NAIROBI (Reuters) - Former Kenyan President Daniel Arap Moi died aged 95, leaving behind a country still riddled by corruption that became rampant during his rule over the East African nation from 1978 to 2002.
Usually pictured carrying an ivory baton, Moi was Kenya’s longest serving leader. Critics described him as a virtual dictator, but despite its poverty Kenya was more stable than many other countries in the region emerging from colonial rule.
Moi succeeded statesman and independence leader Jomo Kenyatta, having served as his vice president. Diplomats said he was transformed from a cautious, insecure leader into a tough autocrat following an attempted coup after four years after he came to power.
He set up torture chambers in the basement of Nyayo House, a government building in Nairobi’s city centre that now houses the immigration department.
Thousands of activists, students and academics were held without charge in the underground cells, some of them filled with water. Prisoners were sometimes denied food and water, rights groups say.
He won elections in 1992 and 1997 amid divided opposition. But he was booed and heckled into retirement when term limits forced him to step down in 2002 and lived quietly for years on his sprawling estate in the Rift Valley.
Born a cattle herder’s son in a village 200 km (125 miles) northwest of Nairobi in 1924, Moi was a headmaster before entering politics in the 1950s.
He succeeded in keeping Kenya relatively stable compared to many of its troubled neighbours, worked for regional peace and eventually introduced political pluralism.
But he floundered badly on the economy, failing to tackle deepening poverty and rampant graft.
One major scandal on his watch, “Anglo Leasing”, began in the 1990s and involved state contracts worth hundreds of millions of dollars being awarded to non-existent firms. Another scam, “Goldenberg,” led to the loss of at least $1 billion from the central bank money via compensation payments for bogus gold and diamond exports.
The economy nosedived in the late 1990s as tea and coffee prices slid. Donors froze lending, citing graft concerns. Crumbling infrastructure scared off investors.
Moi pulled the strings of Kenya’s tribal politics throughout his rule, despite having an uncharismatic presence, and was often underestimated by less canny opponents.
He belonged to the small Kalenjin tribe but kept control through links to other small tribes, exploiting their fear of domination by large communities such as Kikuyus and Luos.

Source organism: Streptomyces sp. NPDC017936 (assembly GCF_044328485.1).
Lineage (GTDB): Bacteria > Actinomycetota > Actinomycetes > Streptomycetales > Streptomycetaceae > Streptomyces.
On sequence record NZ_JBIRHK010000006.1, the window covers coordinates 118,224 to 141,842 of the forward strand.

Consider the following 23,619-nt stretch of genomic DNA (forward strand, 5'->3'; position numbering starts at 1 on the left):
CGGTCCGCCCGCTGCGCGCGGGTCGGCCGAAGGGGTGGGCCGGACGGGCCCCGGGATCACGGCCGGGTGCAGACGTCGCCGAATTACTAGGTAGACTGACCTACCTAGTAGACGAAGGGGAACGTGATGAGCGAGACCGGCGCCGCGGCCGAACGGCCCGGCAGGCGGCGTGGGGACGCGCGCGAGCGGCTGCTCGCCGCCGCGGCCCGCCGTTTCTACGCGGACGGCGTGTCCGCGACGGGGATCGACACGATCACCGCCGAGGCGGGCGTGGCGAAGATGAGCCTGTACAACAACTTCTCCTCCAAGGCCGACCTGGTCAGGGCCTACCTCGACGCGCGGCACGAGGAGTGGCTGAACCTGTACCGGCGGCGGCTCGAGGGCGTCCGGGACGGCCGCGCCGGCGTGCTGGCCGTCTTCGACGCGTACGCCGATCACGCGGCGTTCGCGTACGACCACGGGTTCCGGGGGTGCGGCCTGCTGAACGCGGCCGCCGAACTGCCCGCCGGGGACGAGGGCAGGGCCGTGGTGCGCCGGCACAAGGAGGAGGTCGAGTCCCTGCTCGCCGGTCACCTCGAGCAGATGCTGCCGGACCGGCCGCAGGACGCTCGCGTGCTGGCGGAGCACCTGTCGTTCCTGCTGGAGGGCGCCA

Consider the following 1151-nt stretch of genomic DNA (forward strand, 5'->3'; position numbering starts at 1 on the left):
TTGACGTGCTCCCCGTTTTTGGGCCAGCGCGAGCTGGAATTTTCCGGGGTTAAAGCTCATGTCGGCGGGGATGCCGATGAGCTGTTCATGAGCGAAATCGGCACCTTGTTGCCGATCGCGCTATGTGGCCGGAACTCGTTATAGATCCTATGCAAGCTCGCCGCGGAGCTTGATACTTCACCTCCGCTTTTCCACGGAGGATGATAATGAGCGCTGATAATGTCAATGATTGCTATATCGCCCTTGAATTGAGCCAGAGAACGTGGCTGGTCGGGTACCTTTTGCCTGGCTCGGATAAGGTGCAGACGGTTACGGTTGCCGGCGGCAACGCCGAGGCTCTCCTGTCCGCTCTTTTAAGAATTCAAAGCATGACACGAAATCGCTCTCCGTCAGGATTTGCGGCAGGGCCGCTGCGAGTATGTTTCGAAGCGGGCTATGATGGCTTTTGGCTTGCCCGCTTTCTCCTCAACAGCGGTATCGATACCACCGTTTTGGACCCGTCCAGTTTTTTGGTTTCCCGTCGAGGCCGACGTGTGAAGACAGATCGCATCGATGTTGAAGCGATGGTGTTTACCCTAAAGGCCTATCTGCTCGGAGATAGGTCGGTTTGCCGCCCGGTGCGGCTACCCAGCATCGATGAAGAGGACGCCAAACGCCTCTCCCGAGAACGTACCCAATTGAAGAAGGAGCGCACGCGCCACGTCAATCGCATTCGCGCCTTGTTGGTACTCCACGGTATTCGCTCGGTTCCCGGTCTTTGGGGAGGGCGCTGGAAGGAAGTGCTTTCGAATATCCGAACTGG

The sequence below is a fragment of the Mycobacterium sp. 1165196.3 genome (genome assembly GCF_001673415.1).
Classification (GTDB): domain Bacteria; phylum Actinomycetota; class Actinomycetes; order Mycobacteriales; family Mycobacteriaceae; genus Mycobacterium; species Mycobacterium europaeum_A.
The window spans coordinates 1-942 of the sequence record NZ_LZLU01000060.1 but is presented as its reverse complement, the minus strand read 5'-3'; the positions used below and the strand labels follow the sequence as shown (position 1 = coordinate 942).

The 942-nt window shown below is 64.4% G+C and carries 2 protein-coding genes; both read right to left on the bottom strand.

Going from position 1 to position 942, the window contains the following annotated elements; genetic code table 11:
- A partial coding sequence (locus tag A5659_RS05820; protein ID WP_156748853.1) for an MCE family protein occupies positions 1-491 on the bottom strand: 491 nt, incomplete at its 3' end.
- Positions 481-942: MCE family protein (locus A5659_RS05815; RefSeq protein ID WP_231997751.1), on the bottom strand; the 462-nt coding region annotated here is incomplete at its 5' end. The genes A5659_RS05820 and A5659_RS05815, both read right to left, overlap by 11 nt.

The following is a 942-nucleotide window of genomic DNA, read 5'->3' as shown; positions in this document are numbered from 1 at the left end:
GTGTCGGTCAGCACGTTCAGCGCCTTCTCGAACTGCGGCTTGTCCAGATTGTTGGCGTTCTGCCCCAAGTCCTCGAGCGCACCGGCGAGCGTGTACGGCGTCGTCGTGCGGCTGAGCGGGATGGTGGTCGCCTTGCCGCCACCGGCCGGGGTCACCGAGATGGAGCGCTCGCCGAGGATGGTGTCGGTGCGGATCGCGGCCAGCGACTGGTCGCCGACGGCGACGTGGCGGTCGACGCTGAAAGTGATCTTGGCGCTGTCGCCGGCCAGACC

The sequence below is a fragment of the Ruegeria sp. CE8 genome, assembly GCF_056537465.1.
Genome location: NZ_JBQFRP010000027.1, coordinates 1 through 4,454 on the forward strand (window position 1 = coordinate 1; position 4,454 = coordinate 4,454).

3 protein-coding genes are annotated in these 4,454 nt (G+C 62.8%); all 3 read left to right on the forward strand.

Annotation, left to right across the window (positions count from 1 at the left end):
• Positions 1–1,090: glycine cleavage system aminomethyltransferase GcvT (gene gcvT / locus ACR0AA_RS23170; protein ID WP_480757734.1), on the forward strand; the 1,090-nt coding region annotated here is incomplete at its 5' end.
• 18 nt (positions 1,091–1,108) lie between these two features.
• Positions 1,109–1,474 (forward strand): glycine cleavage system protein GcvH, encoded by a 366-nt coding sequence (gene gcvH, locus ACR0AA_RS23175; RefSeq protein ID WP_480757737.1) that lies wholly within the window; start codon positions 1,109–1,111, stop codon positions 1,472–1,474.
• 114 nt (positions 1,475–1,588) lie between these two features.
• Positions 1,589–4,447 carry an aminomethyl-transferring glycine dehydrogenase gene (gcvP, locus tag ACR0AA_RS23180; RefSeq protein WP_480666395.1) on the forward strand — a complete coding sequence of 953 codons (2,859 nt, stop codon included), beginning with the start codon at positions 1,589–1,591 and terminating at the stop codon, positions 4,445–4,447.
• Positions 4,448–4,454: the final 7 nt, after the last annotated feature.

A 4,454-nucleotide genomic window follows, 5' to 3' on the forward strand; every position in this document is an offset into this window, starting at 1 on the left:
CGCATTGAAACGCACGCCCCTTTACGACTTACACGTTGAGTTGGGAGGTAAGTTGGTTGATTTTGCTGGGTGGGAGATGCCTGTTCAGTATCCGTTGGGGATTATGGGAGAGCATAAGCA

He resented the Kikuyus’ attempts to block his appointment as president when Kenyatta died and made scores of prominent business and political appointments from his ethnic group.
Kenya’s only coup attempt did immense damage to the country’s reputation for stability and Moi soon changed the constitution to legalise de-facto one-party KANU rule.
Moi retained symbols of democracy such as regular parliamentary elections but critics said government interference was so pervasive that Kenya was a virtual dictatorship.
He chipped away at parliament’s authority and exercised almost unlimited power. “Everyone should sing like a parrot after me,” was one of his frequent sayings.
Moi barely survived demands for his resignation over the 1990 murder of Foreign Minister Robert Ouko, a key Luo leader. In 2010, a government inquiry into the death, presented to parliament five years after it was written, said the murder was carried out in one of Moi’s official residences.
Under international attack for rights abuses and corruption, Moi announced in 1991 that multi-party polls would be held for the first time in 25 years. But the opposition remained divided.
In 2002, Moi surprised all observers by allowing free elections that dealt his youthful protege Uhuru Kenyatta a crushing defeat.
“That is the way democracy goes,” Moi said after results were announced.
Kenyatta, son of the country’s first president, was finally elected president in 2013 and is serving his second and final term.
Even though Kenyan prosecutors are still pursuing graft cases dating back to Moi’s time, he was often seen as a respected elder statesman. His style softened markedly in his last days in office.
“I forgive those who have hurled insults at me,” Moi said in his last national day speech in 2002. “If I have said anything that has hurt your heart, forgive me.”
Writing by William Maclean and Maggie Fick; Editing by Katharine Houreld & Simon Cameron-Moore